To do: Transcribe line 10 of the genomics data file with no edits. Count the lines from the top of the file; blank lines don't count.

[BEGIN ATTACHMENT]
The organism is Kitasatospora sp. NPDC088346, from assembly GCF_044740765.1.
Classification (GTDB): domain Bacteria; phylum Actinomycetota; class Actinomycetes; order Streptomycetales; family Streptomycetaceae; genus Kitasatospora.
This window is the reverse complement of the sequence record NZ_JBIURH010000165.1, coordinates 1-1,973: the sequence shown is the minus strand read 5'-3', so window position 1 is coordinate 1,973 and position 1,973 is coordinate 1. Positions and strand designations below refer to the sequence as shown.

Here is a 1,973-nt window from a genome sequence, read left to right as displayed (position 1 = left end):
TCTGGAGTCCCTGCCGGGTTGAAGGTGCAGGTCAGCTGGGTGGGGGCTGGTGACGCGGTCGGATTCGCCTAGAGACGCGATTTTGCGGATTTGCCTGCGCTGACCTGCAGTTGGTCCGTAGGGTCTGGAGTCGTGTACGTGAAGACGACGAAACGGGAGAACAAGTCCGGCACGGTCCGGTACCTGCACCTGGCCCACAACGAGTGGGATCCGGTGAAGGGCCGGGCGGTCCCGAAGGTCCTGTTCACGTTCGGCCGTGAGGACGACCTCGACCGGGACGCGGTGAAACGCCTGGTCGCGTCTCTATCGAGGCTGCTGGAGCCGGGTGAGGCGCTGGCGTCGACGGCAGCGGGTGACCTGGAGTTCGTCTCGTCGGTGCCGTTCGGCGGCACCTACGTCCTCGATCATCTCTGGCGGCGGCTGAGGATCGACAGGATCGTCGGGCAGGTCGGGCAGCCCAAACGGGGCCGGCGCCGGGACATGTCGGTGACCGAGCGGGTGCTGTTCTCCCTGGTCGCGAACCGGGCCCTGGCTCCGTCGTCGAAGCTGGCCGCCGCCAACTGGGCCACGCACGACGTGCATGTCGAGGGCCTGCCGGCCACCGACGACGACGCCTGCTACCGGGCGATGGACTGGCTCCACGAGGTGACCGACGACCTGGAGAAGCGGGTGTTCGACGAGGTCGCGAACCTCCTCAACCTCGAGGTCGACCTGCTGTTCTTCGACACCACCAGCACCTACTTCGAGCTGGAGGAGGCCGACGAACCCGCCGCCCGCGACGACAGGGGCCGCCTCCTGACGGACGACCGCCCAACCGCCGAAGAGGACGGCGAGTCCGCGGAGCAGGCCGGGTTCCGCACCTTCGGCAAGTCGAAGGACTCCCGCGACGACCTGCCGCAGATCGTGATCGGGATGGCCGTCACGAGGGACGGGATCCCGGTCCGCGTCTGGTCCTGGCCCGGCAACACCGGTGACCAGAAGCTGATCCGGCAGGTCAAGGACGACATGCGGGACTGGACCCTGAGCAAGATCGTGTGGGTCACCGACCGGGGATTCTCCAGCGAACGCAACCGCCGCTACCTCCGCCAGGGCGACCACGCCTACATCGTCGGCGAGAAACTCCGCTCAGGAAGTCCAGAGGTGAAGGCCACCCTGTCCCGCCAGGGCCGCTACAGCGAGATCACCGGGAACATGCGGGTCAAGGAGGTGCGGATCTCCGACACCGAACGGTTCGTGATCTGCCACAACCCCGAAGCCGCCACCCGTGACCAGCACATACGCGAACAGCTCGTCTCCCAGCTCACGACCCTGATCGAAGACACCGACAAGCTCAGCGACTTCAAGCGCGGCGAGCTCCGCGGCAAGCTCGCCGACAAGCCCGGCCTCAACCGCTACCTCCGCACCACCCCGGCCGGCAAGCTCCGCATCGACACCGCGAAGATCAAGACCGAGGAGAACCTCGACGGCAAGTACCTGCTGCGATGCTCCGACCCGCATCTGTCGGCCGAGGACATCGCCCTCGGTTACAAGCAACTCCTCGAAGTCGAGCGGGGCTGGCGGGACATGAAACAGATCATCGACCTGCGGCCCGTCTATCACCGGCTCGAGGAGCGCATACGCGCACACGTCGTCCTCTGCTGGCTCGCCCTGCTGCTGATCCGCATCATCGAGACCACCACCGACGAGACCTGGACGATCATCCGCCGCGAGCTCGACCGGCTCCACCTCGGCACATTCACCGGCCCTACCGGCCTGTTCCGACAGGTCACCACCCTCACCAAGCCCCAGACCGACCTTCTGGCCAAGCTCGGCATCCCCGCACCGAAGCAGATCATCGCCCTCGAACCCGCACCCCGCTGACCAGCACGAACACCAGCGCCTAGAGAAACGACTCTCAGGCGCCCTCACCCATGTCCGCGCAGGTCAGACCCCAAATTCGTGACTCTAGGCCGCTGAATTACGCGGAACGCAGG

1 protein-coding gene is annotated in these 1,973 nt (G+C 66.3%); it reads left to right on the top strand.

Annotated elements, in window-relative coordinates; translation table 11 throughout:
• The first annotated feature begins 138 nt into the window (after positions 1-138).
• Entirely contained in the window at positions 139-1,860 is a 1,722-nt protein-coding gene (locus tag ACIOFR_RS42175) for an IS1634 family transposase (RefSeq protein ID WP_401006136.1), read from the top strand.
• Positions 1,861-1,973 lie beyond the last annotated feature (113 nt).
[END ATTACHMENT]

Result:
• Positions 1,861-1,973 lie beyond the last annotated feature (113 nt).